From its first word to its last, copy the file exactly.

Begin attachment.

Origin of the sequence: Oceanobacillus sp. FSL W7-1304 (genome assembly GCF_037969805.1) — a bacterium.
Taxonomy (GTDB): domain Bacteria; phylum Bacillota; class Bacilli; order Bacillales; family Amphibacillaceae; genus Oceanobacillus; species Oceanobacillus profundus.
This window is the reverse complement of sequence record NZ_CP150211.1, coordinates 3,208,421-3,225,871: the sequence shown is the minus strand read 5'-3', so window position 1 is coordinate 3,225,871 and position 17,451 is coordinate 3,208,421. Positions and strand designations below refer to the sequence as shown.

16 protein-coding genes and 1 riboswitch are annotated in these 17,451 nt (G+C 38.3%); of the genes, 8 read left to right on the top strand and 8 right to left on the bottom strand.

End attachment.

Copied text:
Origin of the sequence: Oceanobacillus sp. FSL W7-1304 (genome assembly GCF_037969805.1) — a bacterium.
Taxonomy (GTDB): domain Bacteria; phylum Bacillota; class Bacilli; order Bacillales; family Amphibacillaceae; genus Oceanobacillus; species Oceanobacillus profundus.
This window is the reverse complement of sequence record NZ_CP150211.1, coordinates 3,208,421-3,225,871: the sequence shown is the minus strand read 5'-3', so window position 1 is coordinate 3,225,871 and position 17,451 is coordinate 3,208,421. Positions and strand designations below refer to the sequence as shown.

16 protein-coding genes and 1 riboswitch are annotated in these 17,451 nt (G+C 38.3%); of the genes, 8 read left to right on the top strand and 8 right to left on the bottom strand.